Zebra apparently didnít know what a good thing it had in author Susan Andersen in the mid 1990ís, but it sure knows how to climb on the bandwagon now. Obsessed, a 1993 Zebra release, is appearing on bookstore shelves just a few weeks before the really new Susan Andersen Avon novel, Head Over Heels. Readers who expect anything resembling Andersenís recent romantic comedies are in for a shock - Obsessed is the darkest novel Iíve read by this author, with a creepy suspense plot and a problematic romance.
After the grueling years of medical school, internship and residency, Ivy Pennington is thrilled to finally be a full-fledged trauma physician working in a Seattle hospital emergency room. Her financial prospects look good, so sheís just moved into a new apartment. Sheís in the midst of celebrating her new digs with her rowdy cousins, when an angry knock interrupts their fun. Ivyís new neighbor is tired and pissed. He takes one look at Ivy, whoís holding a bowl of condoms given to her as a gag gift, and immediately assumes sheís a slut. After a terse confrontation, he leaves, and Ivy wonders why such a good looking hunk is such a tight-ass.
Ivy and her neighbor, Vincent DíAmbruzzi, are destined to cross paths again just a few weeks later. DíAmbruzzi is a police detective currently on the case of a vicious serial rapist whose latest victim has arrived at Ivyís hospital. Vincent appears shortly thereafter to investigate. Neither Ivy nor Vincent realize that another player is also at the hospital - the rapist himself, who has followed his victim to make sure she doesnít die (he wants his victims to live so they can suffer emotionally for years to come). The rapist is impressed with Ivyís medical skills and becomes obsessed with the physician, believing that she is the only decent woman in a world full of bitches. As he tries to get closer to her, an oblivious Ivy becomes emotionally involved with Vincent, a tortured hero if there ever was one.
Andersenís heroes tend to be on the tough side, but Vincentís alpha rating is far beyond any of her other male characters, before or since. His short-lived, disastrous marriage to a woman who liked to sleep around has left him unable to trust any other female. Once he and Ivy make love, he responds by becoming increasingly jealous, suspicious and paranoid, and he eventually utters the cruelest remark Iíve ever encountered in a love scene. Right up through page 300 of the novel, he does his best to push Ivy away with his baseless accusations of infidelity, but for some reason Ivy decides she loves him and puts up with his irrational behavior much longer than any intelligent woman should. Vincentís final apology and his avowals of change come far too late to redeem him. Frankly, Iím sick of alleged heroes who think all women are whores because theyíve had one bad relationship. I once dated a blonde-haired, green-eyed guy who broke my heart, but I donít consider all similar guys to be Satanís spawn. Shouldnít any intelligent person judge other people as individuals?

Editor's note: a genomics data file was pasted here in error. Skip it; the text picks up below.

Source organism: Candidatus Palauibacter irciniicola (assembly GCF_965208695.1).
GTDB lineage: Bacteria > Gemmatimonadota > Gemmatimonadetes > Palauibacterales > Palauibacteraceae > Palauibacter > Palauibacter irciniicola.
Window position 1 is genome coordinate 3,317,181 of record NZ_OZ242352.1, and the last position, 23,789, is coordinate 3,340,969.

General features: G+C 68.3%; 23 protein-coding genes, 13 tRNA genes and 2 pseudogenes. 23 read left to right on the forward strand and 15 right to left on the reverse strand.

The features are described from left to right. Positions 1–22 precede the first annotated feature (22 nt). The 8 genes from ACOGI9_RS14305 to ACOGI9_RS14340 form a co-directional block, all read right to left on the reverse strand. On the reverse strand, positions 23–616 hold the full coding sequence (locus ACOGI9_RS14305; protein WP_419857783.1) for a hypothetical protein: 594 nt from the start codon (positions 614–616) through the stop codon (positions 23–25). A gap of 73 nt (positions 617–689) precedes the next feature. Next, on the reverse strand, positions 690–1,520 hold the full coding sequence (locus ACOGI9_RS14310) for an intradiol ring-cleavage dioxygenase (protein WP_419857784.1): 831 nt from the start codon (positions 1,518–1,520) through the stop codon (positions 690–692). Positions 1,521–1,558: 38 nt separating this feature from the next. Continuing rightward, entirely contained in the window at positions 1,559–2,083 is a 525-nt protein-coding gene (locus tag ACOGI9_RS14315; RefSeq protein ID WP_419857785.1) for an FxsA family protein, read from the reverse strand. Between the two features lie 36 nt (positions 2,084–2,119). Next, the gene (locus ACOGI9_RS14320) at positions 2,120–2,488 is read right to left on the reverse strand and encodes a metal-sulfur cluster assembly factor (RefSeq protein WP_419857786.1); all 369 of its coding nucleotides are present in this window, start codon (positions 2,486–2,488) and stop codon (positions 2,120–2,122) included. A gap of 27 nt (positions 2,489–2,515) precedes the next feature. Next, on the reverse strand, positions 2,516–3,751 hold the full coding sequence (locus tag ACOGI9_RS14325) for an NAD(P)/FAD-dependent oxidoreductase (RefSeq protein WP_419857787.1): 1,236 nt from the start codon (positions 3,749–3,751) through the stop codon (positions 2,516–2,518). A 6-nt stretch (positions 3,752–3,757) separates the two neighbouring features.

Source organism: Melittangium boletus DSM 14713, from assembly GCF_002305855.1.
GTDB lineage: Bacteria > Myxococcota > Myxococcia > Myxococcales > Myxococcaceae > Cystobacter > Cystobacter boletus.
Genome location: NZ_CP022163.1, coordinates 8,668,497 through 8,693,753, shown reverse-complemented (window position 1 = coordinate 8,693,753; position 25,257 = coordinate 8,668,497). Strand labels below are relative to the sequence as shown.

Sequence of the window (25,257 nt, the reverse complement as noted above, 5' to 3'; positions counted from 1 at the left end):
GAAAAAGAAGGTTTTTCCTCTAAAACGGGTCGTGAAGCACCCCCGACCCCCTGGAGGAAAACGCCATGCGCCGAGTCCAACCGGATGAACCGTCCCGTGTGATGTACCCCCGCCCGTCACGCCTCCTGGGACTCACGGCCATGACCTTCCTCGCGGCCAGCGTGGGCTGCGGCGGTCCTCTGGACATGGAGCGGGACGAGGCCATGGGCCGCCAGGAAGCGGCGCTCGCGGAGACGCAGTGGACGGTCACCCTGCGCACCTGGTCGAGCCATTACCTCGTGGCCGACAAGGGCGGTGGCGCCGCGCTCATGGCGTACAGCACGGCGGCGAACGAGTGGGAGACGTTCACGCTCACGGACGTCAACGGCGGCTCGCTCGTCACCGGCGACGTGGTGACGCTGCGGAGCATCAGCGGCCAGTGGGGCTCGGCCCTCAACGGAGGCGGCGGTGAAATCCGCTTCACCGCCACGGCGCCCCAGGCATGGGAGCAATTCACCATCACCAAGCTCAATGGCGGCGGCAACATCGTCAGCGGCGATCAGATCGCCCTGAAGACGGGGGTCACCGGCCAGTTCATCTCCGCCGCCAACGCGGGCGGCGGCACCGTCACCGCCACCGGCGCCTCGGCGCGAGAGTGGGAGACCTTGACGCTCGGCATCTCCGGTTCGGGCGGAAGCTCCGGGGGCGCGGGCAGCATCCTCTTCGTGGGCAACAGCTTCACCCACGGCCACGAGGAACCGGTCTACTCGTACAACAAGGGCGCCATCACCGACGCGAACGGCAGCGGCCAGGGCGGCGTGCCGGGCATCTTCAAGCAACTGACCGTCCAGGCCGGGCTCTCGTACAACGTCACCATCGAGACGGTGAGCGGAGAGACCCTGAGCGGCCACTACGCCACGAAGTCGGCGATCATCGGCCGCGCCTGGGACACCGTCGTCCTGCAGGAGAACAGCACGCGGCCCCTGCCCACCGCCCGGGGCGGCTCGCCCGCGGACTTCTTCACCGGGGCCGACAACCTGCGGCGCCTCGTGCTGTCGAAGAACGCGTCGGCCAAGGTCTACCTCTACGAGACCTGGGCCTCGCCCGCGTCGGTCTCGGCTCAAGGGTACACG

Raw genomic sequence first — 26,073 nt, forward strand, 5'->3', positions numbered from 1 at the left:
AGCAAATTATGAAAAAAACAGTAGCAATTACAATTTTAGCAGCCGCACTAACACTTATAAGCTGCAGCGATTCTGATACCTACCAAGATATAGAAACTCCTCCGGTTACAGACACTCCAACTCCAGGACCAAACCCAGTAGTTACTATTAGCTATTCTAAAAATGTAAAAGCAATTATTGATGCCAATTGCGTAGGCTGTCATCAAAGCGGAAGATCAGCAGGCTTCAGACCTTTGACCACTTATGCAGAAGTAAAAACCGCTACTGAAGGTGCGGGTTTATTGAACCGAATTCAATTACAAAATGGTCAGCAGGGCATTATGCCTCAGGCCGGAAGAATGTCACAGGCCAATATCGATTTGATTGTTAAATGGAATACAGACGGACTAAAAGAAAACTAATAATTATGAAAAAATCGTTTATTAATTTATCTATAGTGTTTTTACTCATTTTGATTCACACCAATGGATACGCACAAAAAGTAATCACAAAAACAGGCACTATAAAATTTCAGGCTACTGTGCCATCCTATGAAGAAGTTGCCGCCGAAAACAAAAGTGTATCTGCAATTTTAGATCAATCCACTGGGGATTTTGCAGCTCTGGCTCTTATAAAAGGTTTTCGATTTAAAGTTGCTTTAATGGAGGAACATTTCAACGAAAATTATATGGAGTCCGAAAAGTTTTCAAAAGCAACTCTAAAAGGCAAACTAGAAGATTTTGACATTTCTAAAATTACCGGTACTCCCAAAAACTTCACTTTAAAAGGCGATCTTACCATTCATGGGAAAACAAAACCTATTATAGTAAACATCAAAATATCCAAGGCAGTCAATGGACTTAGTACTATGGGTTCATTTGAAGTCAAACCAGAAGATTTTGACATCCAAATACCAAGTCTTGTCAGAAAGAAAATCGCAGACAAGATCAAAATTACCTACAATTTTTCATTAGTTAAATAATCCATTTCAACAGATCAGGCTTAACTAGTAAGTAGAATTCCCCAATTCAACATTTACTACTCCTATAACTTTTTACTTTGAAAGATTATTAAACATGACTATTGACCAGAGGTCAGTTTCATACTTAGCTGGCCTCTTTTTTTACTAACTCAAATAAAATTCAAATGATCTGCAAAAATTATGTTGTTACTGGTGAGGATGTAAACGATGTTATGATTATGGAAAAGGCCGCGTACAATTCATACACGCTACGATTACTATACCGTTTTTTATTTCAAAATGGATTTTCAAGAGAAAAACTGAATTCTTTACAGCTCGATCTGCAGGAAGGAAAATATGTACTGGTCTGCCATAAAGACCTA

Without a satisfying romance, Obsessed succeeds on its merit as a suspense novel. Fortunately, Andersen knows how to craft a taut page turner. Although the identity of the rapist is revealed fairly early on, the suspense comes from wondering how and when he will finally be able to confront Ivy, the object of his obsession. The climactic scene is disturbingly violent but Ivy proves to be a resourceful, courageous woman, not a helpless victim.
In fact, Ivy is a strong heroine whose smarts, family loyalty and ambition donít explain why she would tolerate Vincentís garbage. I guess she could see the good person behind the emotionally abusive behavior, but any guy who stopped in the middle of lovemaking to demand that I tell him which other man taught me a given move would be thrown out of bed and not given a second chance.
Several romance readers have noted that they enjoyed Andersenís early Zebra releases more than her recent Avon ones. Itís hard to compare Obsessed with novels such as Baby Donít Go and All Shook Up because they are so different. Itís like comparing a Ron Howard movie with one directed by Quentin Tarantino. My recommendation is for you to take a walk on the dark side with Susan Andersen and judge for yourself if youíre glad that sheís lightened up.